Anyway, desert operations will be interesting this year for sure
You on the west coast? From you SN I’m guessing you know your shit
IIRC NVE reports ~300 MW from the dam for all of NV.
FWIW I lived across the street from the Edward Clark generating station for a while, which is ~1100 MW for Henderson. There’s another one just like it in North Las Vegas & a half dozen smaller ones throughout the county. Then several solar arrays outside of town I doubt we even get a taste of, & Reno has its own shit.
Since we’re on nuts & bolts…
EDIT: Originally wrote “city” where I meant “county”. The county is huge & several of these plants aren’t anywhere near the city.
Oh, & all the bullshit Elon Musk abandoned consumers with on their houses after the government subsidies went away.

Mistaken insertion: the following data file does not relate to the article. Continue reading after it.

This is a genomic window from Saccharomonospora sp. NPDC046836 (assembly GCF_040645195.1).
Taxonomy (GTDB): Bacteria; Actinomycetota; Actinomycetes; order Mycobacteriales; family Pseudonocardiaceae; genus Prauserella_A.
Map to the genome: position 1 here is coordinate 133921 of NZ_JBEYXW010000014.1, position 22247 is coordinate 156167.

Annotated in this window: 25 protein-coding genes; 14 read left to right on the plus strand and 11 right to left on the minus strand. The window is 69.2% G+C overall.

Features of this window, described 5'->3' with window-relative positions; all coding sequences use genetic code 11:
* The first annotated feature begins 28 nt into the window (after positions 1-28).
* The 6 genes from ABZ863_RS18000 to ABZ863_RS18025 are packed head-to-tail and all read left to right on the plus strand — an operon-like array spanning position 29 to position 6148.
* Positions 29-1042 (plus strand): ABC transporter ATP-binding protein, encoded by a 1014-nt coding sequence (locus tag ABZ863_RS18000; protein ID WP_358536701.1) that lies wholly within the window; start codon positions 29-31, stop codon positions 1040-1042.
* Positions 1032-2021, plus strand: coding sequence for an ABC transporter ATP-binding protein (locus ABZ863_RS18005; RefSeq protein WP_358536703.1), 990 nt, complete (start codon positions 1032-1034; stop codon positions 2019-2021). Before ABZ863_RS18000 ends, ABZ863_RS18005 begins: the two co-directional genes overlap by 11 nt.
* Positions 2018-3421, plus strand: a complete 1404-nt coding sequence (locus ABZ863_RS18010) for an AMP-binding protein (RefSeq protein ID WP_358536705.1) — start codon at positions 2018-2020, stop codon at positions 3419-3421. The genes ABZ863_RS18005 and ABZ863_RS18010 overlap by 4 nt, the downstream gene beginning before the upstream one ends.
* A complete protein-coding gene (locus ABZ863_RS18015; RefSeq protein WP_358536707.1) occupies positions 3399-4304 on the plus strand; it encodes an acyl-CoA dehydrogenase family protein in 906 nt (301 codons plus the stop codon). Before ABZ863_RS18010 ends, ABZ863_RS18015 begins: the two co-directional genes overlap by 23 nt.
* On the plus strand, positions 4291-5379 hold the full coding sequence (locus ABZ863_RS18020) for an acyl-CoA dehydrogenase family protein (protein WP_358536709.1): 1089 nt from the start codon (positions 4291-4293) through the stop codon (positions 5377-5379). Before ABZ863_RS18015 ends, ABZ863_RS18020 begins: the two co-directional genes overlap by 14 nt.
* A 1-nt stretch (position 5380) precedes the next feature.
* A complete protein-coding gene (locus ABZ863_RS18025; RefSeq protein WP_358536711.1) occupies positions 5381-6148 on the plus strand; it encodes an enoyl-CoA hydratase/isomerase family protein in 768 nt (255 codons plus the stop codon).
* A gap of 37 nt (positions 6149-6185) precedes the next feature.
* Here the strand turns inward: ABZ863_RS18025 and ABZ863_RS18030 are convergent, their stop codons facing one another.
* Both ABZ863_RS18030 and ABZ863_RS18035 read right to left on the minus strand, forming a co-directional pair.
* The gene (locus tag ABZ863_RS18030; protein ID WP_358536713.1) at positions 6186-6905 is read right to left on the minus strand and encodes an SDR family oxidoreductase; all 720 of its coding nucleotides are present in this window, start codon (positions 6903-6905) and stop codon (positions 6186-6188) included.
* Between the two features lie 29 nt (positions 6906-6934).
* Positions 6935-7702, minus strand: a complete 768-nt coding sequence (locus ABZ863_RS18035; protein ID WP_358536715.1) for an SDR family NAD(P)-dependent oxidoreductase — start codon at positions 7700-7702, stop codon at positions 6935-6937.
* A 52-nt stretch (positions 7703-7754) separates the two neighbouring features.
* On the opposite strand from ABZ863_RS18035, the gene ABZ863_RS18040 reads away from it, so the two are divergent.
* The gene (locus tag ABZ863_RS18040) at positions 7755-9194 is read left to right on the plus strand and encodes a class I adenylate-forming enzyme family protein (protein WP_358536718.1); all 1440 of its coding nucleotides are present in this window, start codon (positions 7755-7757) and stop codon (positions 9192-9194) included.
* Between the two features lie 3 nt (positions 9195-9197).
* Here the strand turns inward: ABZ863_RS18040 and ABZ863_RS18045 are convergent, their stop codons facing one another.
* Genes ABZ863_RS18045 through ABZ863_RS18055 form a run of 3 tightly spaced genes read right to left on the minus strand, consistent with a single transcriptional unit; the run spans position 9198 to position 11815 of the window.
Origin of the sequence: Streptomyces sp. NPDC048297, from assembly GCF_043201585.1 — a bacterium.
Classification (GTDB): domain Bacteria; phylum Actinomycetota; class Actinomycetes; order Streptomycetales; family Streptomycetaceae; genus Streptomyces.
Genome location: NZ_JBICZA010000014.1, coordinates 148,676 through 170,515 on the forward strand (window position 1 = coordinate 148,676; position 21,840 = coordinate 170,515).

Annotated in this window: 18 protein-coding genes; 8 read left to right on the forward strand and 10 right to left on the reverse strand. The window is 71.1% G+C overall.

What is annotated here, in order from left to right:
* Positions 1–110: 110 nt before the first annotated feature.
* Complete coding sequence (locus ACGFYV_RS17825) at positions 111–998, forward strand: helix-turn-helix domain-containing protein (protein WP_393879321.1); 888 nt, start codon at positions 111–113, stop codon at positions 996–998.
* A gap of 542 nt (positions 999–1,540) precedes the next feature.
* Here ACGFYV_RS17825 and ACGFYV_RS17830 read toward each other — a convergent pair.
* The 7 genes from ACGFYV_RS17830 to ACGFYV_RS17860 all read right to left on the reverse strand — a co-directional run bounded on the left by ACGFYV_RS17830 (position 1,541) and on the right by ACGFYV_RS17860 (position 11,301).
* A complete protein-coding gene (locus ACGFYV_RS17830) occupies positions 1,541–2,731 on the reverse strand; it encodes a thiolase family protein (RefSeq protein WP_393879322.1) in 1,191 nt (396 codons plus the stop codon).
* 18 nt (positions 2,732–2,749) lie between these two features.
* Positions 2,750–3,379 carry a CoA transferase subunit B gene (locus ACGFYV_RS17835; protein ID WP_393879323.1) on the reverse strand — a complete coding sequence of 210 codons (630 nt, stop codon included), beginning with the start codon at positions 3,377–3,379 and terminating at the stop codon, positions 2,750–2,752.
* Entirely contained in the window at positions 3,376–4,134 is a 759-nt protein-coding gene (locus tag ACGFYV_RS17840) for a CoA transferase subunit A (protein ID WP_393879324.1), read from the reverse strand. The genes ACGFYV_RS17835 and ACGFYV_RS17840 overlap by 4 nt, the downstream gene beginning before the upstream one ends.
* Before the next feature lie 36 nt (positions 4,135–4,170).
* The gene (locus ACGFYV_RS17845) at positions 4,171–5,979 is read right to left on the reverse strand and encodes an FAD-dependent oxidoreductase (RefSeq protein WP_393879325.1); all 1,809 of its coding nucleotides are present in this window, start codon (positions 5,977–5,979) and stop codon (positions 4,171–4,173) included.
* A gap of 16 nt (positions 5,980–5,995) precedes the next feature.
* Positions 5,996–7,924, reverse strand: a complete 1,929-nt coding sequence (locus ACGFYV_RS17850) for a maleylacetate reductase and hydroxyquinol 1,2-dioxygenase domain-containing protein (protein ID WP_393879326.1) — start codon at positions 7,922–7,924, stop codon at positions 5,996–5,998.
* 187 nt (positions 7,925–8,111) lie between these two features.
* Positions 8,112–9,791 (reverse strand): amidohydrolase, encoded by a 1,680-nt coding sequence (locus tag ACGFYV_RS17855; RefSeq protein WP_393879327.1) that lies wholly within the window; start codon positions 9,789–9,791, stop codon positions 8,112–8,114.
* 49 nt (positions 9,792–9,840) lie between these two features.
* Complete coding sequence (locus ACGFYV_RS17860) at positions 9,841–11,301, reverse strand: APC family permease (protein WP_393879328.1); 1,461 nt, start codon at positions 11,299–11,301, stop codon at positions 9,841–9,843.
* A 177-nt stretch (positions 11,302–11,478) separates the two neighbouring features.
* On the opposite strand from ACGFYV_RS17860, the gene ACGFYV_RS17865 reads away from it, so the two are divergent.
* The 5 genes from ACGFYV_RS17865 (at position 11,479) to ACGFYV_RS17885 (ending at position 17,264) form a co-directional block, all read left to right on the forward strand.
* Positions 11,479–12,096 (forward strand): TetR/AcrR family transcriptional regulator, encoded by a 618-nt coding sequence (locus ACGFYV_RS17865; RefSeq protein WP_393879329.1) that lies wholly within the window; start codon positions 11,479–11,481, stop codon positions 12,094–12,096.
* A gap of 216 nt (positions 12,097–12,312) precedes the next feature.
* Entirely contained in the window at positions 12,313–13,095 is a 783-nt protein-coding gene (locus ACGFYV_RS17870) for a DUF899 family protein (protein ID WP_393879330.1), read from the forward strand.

I’d be surprised if the greater LV area had less than 10,000mw of load during peak times. You’ll most definitely see that Hoover energy.
You’re watching too I see
Yeah. I’m in CA. Grew up in the Central Valley, lived on the Central Coast for 20yrs but now am in the greater Sacramento area.
Eco-fascist public policies. They’re basically dumping all of their runoff water into the ocean to improve fish habitats rather than keeping the reservoirs topped off for an emergency.
CA reservoirs were designed to provide a steady five year supply for all users, and were filled to the top in June 2019
Diener, a California water expert and farmer, has been warning steadily that water is unnecessarily being let out to sea as the state faces a normal dry year.